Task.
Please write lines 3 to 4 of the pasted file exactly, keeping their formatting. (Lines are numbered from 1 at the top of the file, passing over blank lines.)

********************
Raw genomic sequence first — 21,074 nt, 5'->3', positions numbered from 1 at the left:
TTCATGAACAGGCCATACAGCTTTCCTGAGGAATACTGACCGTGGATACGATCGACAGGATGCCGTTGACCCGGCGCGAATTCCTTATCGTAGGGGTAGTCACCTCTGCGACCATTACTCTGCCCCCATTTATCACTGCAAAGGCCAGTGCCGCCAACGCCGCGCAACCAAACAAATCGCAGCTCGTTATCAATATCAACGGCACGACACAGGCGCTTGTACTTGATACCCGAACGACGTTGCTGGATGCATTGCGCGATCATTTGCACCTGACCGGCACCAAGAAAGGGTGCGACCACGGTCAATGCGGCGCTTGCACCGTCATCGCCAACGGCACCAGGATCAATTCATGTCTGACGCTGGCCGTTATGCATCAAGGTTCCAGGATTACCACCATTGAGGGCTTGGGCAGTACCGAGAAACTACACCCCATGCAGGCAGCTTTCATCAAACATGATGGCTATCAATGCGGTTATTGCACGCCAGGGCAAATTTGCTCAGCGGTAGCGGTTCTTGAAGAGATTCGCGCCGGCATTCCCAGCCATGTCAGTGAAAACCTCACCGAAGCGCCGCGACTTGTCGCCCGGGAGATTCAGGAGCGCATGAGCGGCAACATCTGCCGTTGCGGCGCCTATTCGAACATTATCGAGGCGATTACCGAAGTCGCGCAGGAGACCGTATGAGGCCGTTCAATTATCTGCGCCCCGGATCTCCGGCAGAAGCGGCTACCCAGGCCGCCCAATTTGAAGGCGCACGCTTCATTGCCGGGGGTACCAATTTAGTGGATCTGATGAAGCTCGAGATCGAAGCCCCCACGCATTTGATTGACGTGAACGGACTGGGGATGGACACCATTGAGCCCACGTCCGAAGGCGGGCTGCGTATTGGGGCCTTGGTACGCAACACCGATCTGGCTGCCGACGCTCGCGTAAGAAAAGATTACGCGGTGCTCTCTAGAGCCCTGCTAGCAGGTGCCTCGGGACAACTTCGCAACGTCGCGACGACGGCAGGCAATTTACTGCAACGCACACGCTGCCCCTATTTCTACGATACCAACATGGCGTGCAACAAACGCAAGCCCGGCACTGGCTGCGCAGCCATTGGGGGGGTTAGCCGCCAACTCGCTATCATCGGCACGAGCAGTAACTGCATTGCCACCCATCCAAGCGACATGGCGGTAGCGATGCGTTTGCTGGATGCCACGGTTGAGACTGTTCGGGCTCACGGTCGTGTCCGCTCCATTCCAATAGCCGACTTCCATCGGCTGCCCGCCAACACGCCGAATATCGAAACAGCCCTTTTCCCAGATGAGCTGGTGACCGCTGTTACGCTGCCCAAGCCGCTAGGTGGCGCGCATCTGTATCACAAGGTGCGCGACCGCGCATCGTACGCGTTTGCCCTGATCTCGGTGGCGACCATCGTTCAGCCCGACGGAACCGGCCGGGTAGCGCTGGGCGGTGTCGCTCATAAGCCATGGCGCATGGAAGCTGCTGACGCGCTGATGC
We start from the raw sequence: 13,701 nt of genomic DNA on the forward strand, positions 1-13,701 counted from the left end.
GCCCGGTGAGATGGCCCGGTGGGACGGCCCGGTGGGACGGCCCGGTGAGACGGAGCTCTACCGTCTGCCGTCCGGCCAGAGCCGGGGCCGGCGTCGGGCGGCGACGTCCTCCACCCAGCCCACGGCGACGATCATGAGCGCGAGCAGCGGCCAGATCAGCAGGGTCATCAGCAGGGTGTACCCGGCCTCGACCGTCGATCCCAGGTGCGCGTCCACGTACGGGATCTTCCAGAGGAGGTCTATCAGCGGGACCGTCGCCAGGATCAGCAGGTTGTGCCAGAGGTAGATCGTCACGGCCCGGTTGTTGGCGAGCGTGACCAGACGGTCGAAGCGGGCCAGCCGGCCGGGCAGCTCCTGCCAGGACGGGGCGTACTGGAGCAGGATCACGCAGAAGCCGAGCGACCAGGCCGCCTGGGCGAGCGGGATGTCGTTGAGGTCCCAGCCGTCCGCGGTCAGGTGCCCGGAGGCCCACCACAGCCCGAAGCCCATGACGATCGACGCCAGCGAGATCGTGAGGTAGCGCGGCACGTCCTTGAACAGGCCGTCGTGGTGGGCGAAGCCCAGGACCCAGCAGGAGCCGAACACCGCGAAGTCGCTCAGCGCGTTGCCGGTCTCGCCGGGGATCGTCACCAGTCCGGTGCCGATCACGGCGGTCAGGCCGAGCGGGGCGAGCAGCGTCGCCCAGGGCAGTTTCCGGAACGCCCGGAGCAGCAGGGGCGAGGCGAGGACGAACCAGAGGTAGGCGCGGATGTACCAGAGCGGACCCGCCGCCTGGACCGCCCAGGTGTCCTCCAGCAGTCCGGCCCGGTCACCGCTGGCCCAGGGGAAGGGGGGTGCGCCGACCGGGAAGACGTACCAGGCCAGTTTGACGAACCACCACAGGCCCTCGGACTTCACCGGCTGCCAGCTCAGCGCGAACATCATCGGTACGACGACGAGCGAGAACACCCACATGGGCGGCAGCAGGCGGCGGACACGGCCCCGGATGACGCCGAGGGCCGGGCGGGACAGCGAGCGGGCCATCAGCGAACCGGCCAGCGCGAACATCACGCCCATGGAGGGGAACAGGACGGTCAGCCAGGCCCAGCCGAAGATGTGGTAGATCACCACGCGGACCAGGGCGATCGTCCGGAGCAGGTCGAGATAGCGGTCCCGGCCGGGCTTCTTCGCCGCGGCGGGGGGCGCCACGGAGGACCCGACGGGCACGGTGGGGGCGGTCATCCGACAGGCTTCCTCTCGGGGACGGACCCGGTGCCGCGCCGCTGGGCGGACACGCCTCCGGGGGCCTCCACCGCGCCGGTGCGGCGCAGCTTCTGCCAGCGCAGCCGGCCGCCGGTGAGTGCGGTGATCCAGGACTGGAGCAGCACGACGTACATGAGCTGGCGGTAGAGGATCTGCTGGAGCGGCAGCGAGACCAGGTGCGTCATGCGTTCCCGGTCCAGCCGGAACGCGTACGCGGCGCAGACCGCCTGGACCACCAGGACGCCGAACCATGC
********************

We start from the raw sequence: 13,701 nt of genomic DNA on the forward strand, positions 1-13,701 counted from the left end.
GCCCGGTGAGATGGCCCGGTGGGACGGCCCGGTGGGACGGCCCGGTGAGACGGAGCTCTACCGTCTGCCGTCCGGCCAGAGCCGGGGCCGGCGTCGGGCGGCGACGTCCTCCACCCAGCCCACGGCGACGATCATGAGCGCGAGCAGCGGCCAGATCAGCAGGGTCATCAGCAGGGTGTACCCGGCCTCGACCGTCGATCCCAGGTGCGCGTCCACGTACGGGATCTTCCAGAGGAGGTCTATCAGCGGGACCGTCGCCAGGATCAGCAGGTTGTGCCAGAGGTAGATCGTCACGGCCCGGTTGTTGGCGAGCGTGACCAGACGGTCGAAGCGGGCCAGCCGGCCGGGCAGCTCCTGCCAGGACGGGGCGTACTGGAGCAGGATCACGCAGAAGCCGAGCGACCAGGCCGCCTGGGCGAGCGGGATGTCGTTGAGGTCCCAGCCGTCCGCGGTCAGGTGCCCGGAGGCCCACCACAGCCCGAAGCCCATGACGATCGACGCCAGCGAGATCGTGAGGTAGCGCGGCACGTCCTTGAACAGGCCGTCGTGGTGGGCGAAGCCCAGGACCCAGCAGGAGCCGAACACCGCGAAGTCGCTCAGCGCGTTGCCGGTCTCGCCGGGGATCGTCACCAGTCCGGTGCCGATCACGGCGGTCAGGCCGAGCGGGGCGAGCAGCGTCGCCCAGGGCAGTTTCCGGAACGCCCGGAGCAGCAGGGGCGAGGCGAGGACGAACCAGAGGTAGGCGCGGATGTACCAGAGCGGACCCGCCGCCTGGACCGCCCAGGTGTCCTCCAGCAGTCCGGCCCGGTCACCGCTGGCCCAGGGGAAGGGGGGTGCGCCGACCGGGAAGACGTACCAGGCCAGTTTGACGAACCACCACAGGCCCTCGGACTTCACCGGCTGCCAGCTCAGCGCGAACATCATCGGTACGACGACGAGCGAGAACACCCACATGGGCGGCAGCAGGCGGCGGACACGGCCCCGGATGACGCCGAGGGCCGGGCGGGACAGCGAGCGGGCCATCAGCGAACCGGCCAGCGCGAACATCACGCCCATGGAGGGGAACAGGACGGTCAGCCAGGCCCAGCCGAAGATGTGGTAGATCACCACGCGGACCAGGGCGATCGTCCGGAGCAGGTCGAGATAGCGGTCCCGGCCGGGCTTCTTCGCCGCGGCGGGGGGCGCCACGGAGGACCCGACGGGCACGGTGGGGGCGGTCATCCGACAGGCTTCCTCTCGGGGACGGACCCGGTGCCGCGCCGCTGGGCGGACACGCCTCCGGGGGCCTCCACCGCGCCGGTGCGGCGCAGCTTCTGCCAGCGCAGCCGGCCGCCGGTGAGTGCGGTGATCCAGGACTGGAGCAGCACGACGTACATGAGCTGGCGGTAGAGGATCTGCTGGAGCGGCAGCGAGACCAGGTGCGTCATGCGTTCCCGGTCCAGCCGGAACGCGTACGCGGCGCAGACCGCCTGGACCACCAGGACGCCGAACCATGC